Belgium is probably best known for its luxurious and delicious chocolate, renowned the world over as some of the best in the world, but it’s not just chocolate that the Belgians have mastered, it’s beer too. That’s right, look at any list of the top beers in the world that’s worth its salt and you’ll find several beverages from Flanders and beyond topping it. And they aren’t just any ordinary beers either, I’m talking about Trappist beers specifically. You may have heard of these beers that are still made in monasteries today but what is their story? Let’s take a look at the history of this incredible craft and find out just what makes these drinks so special.
Origins of the Order
You may be surprised to discover that the Trappist monks who are well known for making this beautiful beer don’t originally hail from Belgium but from France instead. The term “Trappist” was not always used for these monks and finds its origins in the name of a certain abbey names “La Trappe” which was located in Normandy. The official name for this order of monks is actually the Cistercians of the Strict Observance, their origin goes back even further than their nickname though, to the monastery of Citeaux which was first founded in the 12th century, this time in Burgundy.
These Monks follow what is known as the Trappist Order, a strict set of rules based on the teaching of Pope Benedict who ruled during the 6th century. The major points of the order emphasize personal and liturgical prayer, self-sufficiency and manual labour. It’s well known that the monks can only produce what they can consume and must produce it themselves, this is limited to producing and consuming regional produce only. In their earlier days before migrating to Belgium the order would produce their own wine instead.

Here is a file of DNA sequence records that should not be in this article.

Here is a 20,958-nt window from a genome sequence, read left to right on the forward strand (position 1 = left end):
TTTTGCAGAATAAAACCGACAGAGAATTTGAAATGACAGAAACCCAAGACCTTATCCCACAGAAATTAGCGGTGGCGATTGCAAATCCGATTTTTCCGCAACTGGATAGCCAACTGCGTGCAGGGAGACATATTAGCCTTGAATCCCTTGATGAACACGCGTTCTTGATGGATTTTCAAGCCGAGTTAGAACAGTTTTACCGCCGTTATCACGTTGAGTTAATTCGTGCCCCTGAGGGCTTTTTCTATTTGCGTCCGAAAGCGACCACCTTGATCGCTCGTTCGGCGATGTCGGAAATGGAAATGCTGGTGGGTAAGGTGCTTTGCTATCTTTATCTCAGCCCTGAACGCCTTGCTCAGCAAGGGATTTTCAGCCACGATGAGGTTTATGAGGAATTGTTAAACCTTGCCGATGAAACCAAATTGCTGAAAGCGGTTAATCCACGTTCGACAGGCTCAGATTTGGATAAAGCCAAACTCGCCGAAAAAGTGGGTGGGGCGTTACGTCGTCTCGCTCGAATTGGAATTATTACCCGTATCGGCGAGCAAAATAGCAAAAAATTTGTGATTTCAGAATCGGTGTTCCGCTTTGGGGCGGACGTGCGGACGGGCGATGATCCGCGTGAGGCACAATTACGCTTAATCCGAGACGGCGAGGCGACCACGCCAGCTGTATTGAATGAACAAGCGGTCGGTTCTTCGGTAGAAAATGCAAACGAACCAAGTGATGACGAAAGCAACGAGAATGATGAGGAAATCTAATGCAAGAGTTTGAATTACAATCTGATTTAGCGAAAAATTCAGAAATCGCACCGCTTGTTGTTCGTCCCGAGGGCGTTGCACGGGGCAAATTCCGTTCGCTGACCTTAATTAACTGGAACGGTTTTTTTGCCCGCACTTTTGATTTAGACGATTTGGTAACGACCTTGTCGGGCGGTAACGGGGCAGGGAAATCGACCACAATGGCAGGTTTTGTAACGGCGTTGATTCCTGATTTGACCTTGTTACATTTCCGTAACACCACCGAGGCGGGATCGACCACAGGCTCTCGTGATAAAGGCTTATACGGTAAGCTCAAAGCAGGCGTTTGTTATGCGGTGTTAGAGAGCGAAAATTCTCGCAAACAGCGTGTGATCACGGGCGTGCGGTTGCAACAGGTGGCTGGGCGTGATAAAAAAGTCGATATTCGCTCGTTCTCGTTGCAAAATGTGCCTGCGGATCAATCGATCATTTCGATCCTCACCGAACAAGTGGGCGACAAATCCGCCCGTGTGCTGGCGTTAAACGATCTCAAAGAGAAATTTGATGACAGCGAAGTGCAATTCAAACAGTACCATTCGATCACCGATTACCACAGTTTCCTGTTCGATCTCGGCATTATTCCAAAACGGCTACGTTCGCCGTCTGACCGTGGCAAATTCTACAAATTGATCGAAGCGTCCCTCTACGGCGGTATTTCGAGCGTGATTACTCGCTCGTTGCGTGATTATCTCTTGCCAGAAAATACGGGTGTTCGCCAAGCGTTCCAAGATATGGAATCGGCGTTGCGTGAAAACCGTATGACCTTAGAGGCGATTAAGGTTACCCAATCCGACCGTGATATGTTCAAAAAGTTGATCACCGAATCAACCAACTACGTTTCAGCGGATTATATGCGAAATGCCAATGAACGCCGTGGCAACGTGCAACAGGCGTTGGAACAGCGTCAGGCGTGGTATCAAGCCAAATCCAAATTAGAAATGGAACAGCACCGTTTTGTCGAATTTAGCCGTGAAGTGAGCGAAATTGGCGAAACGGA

Off to Belgium
At the end of the 18th century revolution turned life in France upside down, even religion was affected by the changes taking place as the classes went to war with each other. As a result, the Cistercian order faced hostilities, the French state confiscated the La Trappe monastery and send the monks packing, no longer were they welcome in France. With this they spread out, some heading to Russia, some to Switzerland and some of course to Belgium.
In Belgium the monks settled in Westmalle, Antwerp (Westmalle beer is still brewed today), here they found that the local drink wasn’t wine but instead beer, as many things changed for them so too did their diet and in what could arguably called a blessing in disguise, the first trappiest beer would be brewed. After this, another 5 Trappist abbeys popped up and also began brewing their own beer, you may have heard of them; Chimay, Orval, Rochefort, Westvleteren and Achel. Though more beer is now produced than the monks themselves can consume all profits they make go towards upkeep of the monasteries, charitable donations and funding of their local areas too, so you can be sure that each sip goes to a good cause.